Popular Woodworking 2004-10 № 143, страница 20

Popular Woodworking 2004-10 № 143, страница 20

Tricks of the Trade

Compiled by Paul Anthony Illustrations by Matt Bantly

The Easy Way

To Get Glue in Tight Places


I was repairing an old saw handle that had a small but deep crack that resisted glue injection. I was puzzling over how to fix it when I landed upon the idea of drawing epoxy into the crack using vacuum pressure. I dug out the kitchen vacuum food bagger, put a blob of epoxy over the crack, then put the handle in the plastic bag and sucked the air out. The epoxy disappeared into the crack like magic, after which I quickly removed the piece from the bag and wiped off the excess before it set up. The technique works great for any project small enough to stick in the bag, including broken plane totes and small turnings.

Wayne Anderson Elk River, Minnesota

Food vacuum sealer

Place piece to be repaired the vacuum sealer

Removing air from bag draws glue into piece

Honing Spokeshave Blades

I was trying to hone a spokeshave blade by hand for the first time recently and was having a hard time holding it at the proper angle. I typically use a honing jig for sharpening plane irons, but the spokeshave blade was too short to fit into either of the jigs I own.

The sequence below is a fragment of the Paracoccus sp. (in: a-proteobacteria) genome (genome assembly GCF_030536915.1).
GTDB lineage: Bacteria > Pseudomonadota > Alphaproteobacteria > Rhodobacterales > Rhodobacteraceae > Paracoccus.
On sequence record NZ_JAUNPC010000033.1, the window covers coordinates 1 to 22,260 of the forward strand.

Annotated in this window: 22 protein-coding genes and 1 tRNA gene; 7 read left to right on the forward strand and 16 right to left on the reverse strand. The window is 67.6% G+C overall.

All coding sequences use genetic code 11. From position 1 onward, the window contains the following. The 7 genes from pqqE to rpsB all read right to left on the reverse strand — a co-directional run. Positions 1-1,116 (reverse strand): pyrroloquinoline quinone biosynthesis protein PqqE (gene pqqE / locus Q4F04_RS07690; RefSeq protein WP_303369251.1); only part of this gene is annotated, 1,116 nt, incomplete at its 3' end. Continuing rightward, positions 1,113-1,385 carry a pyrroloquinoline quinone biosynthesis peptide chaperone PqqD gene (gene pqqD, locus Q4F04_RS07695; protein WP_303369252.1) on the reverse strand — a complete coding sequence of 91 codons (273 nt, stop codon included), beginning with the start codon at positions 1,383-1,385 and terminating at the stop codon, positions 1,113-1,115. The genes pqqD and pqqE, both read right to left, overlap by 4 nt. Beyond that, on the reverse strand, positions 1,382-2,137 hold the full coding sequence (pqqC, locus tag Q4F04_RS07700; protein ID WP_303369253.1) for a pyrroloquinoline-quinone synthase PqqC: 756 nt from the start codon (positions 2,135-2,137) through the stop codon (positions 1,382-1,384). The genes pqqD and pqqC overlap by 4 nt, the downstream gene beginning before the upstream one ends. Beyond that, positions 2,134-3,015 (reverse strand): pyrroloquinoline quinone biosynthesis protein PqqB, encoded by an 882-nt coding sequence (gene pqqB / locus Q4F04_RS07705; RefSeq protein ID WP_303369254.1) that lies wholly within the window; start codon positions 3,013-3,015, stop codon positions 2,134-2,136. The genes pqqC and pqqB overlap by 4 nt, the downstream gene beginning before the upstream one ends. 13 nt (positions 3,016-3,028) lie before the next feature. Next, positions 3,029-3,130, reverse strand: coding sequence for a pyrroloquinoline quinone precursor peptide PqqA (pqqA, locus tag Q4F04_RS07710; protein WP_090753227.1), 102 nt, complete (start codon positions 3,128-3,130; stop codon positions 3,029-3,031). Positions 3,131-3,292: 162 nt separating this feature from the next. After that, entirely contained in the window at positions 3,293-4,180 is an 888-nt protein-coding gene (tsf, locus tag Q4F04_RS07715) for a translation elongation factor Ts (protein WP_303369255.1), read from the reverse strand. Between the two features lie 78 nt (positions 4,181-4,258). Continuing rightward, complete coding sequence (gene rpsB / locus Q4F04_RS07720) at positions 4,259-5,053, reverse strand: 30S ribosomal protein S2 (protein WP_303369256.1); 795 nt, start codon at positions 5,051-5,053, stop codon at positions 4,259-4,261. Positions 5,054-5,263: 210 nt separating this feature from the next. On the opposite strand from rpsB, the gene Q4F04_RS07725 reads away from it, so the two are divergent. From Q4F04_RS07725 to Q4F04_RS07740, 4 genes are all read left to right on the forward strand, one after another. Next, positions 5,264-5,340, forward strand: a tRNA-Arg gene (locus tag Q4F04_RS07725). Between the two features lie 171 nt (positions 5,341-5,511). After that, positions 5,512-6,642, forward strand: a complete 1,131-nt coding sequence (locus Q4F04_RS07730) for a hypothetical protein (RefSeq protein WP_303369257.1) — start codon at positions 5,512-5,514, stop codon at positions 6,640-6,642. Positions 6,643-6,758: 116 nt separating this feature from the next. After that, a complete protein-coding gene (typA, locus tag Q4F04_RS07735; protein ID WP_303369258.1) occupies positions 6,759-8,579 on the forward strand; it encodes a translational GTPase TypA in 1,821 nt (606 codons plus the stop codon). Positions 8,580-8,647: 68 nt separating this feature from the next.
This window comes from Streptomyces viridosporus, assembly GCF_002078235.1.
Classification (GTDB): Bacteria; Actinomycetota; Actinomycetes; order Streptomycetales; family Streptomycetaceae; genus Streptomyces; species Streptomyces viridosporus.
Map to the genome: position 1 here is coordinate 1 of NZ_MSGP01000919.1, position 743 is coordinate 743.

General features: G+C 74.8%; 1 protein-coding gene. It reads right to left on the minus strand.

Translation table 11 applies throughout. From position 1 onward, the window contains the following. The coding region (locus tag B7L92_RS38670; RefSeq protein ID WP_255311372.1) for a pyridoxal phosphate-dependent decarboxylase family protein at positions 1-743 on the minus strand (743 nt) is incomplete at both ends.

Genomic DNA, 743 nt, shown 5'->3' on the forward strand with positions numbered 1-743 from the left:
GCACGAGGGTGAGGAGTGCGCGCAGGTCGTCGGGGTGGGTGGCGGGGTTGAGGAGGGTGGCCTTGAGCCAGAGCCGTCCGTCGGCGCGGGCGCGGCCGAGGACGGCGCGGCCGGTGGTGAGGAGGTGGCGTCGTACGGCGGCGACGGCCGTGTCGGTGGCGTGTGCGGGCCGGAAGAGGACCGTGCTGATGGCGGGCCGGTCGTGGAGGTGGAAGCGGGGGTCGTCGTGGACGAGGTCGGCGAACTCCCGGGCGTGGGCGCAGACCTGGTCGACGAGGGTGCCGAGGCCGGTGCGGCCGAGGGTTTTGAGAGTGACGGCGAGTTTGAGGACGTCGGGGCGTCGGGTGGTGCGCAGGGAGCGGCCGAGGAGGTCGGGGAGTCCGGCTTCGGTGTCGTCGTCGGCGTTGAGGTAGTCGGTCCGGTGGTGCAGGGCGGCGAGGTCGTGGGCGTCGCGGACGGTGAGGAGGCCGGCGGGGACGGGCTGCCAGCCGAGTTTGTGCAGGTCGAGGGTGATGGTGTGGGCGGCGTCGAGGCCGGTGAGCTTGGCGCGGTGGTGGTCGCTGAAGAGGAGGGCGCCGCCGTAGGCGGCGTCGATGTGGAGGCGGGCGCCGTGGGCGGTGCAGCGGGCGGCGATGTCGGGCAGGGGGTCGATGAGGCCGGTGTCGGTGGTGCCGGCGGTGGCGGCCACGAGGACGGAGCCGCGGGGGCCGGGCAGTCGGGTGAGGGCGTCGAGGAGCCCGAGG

So I got to thinking and came up with the idea to remove the iron and chipbreaker from a jack plane, loosen the screw and clamp the spokeshave blade between the iron and the cap iron. This projected the spokeshave blade out far enough for honing. This configuration won't withstand a lot of pressure, but it's strong enough to hold the blade in place for me to hone it.

Dan Donaldson Canton, Michigan



Each issue we publish useful woodworking tips from our readers. Next issue's winner receives a General 75-050 tilting-head benchtop mortiser. This high-quality machine features heavy-duty, cast-iron construction, a gas cylinder for smooth 6" chisel strokes, 5/s" and 3/4" sleeves for multiple chisel shanks, heavy-duty rack-and-pinion gearing for smooth, accurate mortising and a TEFC V2-horsepower motor operating at 1,720 rpm.

Runners-up each receive a check for $75. When submitting a trick (either by mail or e-mail) you must include your complete mailing address and a daytime phone number. If your trick is selected for publication, an editor will need to contact you. All entries become the property of PopularWoodworking. You can send your trick by e-mail to popwoodtricks@fwpubs.com or mail it to Tricks of the Trade, PopularWoodworking, 4700 E. Galbraith Road, Cincinnati, OH 45236.


Popular Woodworking October 2004

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